The stakes in the race to the moon are literally astronomical. The success or failure of the efforts by the United States, China, India and others to forge a permanent human presence on the moon will shape alliances, technologies and behaviors, thus establishing a precedence for future activities beyond Earth’s orbit and the terrestrial geopolitical landscape. As the United States, our allies and potential adversaries now look to establish a permanent human presence on the moon, the military must play a vital role.
As it has done multiple times in the past, the military will be critical in establishing the necessary infrastructure to support a burgeoning ecosystem. Some may argue this is a role for NASA, not the Department of Defense. Indeed, NASA is leading the way to returning astronauts to the moon. However, when it comes to establishing the necessary infrastructure to foster safe and secure commercial and civil growth, there are historical precedence, current operational imperatives and even existing statutes all demanding the DoD be integral to the future growth on the moon and surrounding region, known as the cislunar regime.
A lack of military involvement will slow U.S. progress in the race to the moon and place at risk national security, scientific and economic interests.
From the founding of the United States to the modern space age, there are numerous historical examples of military efforts paving the way for civil and commercial opportunities. In these cases, military involvement accelerated progress and opened new opportunities for subsequent scientific and economic ventures. Under the direction of President Thomas Jefferson, Capt. Meriwether Lewis and Lt. William Clark led the expedition blazing a trail for the western expansion.
The interstate highway system championed by President Dwight D. Eisenhower was in part to provide a means to support national defense requirements during the Cold War. The modern information highway of the internet started as a defense project in a predecessor organization to the Defense Advanced Research Projects Agency.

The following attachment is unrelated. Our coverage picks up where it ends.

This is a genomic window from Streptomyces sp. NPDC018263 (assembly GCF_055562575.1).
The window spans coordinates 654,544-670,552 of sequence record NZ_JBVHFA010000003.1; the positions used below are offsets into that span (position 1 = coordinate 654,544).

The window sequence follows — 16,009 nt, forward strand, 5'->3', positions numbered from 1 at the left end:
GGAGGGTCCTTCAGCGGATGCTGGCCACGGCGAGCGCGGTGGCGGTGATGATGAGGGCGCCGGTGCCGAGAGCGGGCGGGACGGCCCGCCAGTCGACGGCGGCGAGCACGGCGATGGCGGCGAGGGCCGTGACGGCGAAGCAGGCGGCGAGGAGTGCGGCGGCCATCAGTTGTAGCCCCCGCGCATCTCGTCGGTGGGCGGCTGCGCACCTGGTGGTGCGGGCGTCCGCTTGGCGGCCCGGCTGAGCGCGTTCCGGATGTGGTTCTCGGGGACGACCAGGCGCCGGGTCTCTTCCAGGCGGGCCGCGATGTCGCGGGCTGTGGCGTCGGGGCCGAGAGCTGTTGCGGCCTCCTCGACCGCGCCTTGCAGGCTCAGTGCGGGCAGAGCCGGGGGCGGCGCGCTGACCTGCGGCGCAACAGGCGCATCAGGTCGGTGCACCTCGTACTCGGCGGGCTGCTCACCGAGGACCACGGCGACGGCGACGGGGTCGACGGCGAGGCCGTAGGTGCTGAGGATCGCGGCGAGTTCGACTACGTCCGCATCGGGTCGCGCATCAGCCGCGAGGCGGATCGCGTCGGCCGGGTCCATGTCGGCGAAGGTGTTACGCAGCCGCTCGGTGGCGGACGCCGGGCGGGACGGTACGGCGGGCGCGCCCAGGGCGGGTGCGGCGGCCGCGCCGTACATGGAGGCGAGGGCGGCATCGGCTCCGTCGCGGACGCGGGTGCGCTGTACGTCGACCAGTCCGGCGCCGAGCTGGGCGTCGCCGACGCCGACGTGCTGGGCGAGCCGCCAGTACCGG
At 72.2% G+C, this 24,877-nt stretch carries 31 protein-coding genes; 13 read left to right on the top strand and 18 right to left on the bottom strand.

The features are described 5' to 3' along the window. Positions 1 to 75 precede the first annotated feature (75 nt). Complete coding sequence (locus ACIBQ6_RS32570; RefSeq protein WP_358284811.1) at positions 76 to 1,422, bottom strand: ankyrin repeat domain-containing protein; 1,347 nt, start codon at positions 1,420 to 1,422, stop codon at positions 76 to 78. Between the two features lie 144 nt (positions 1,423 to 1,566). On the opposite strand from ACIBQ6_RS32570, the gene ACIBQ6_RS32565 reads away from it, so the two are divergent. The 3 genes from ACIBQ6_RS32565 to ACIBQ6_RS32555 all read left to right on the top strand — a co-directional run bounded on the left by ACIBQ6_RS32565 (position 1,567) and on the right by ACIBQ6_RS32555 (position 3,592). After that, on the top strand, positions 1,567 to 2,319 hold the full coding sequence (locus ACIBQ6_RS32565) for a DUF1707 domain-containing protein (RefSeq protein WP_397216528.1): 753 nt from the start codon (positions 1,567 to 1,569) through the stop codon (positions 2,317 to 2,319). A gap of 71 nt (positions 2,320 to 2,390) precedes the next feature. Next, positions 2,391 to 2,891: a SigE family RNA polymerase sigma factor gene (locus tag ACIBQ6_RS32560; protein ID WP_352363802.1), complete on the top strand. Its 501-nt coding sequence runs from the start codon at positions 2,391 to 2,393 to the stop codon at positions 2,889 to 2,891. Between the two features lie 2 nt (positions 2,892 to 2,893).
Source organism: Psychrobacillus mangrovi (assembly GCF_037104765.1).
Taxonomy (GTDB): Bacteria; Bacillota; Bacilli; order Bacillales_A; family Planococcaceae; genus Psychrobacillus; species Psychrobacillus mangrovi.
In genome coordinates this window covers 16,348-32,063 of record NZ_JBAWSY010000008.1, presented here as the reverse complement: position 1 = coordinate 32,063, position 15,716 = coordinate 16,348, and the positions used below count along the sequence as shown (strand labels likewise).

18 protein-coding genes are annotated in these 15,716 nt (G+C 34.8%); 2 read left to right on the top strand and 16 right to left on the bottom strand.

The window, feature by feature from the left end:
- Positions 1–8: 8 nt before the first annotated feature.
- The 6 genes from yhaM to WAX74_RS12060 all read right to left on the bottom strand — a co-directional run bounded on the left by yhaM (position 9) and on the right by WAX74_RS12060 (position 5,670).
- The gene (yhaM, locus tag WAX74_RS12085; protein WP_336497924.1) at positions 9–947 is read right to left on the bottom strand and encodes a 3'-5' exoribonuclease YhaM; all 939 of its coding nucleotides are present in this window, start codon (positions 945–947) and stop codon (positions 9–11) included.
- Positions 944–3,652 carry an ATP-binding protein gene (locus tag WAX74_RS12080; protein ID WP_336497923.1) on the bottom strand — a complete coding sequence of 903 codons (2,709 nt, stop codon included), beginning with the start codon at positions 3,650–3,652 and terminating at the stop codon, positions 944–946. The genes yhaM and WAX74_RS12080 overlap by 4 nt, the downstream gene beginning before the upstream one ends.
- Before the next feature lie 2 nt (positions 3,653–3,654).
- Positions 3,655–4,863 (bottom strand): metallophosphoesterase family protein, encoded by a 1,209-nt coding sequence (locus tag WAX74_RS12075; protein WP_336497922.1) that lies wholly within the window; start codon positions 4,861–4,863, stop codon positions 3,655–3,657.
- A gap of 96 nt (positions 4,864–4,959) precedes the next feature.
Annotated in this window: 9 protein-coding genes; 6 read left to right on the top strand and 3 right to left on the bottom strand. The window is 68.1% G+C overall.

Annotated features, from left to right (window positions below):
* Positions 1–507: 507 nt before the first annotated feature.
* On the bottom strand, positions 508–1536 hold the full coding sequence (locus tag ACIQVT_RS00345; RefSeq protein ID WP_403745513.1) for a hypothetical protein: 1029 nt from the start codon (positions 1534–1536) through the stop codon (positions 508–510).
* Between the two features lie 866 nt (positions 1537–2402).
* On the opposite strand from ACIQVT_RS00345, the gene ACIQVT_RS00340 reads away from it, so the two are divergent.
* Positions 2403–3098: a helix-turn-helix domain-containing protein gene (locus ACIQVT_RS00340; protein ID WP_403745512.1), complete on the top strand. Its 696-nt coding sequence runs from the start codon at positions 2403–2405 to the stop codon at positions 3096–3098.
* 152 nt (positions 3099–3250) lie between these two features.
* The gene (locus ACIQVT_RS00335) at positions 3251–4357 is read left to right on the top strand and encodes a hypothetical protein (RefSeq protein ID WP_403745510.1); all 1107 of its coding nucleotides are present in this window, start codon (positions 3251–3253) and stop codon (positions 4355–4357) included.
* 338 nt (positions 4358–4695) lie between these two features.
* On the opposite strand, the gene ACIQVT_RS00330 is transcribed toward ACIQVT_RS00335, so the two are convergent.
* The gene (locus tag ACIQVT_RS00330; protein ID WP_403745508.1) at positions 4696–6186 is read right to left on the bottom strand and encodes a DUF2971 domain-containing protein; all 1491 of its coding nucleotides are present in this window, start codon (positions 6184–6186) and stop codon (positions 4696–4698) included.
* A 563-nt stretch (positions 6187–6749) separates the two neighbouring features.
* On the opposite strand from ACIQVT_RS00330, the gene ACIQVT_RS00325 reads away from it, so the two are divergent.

The space age itself became a reality thanks in part to the efforts of Gen. Bernard Schriever and his work to develop ballistic missiles, which became early rockets and launch range capabilities for NASA. This tradition continued with the development of the GPS constellation providing positioning, navigation and timing signals not just for the military but for users all over the world.
In many ways, the role of the military in the cislunar regime will be an extension of current U.S. Space Force and Space Command missions performed in geosynchronous orbit and below. In fact, the Space Force’s newly designated 19th Space Defense Squadron is already maintaining an initial level of awareness beyond geosynchronous orbit and into the cislunar regime. The military-provided space domain awareness critical to spaceflight safety around Earth will also be essential as humanity increases its presence in the cislunar regime — the space between the Earth and the moon.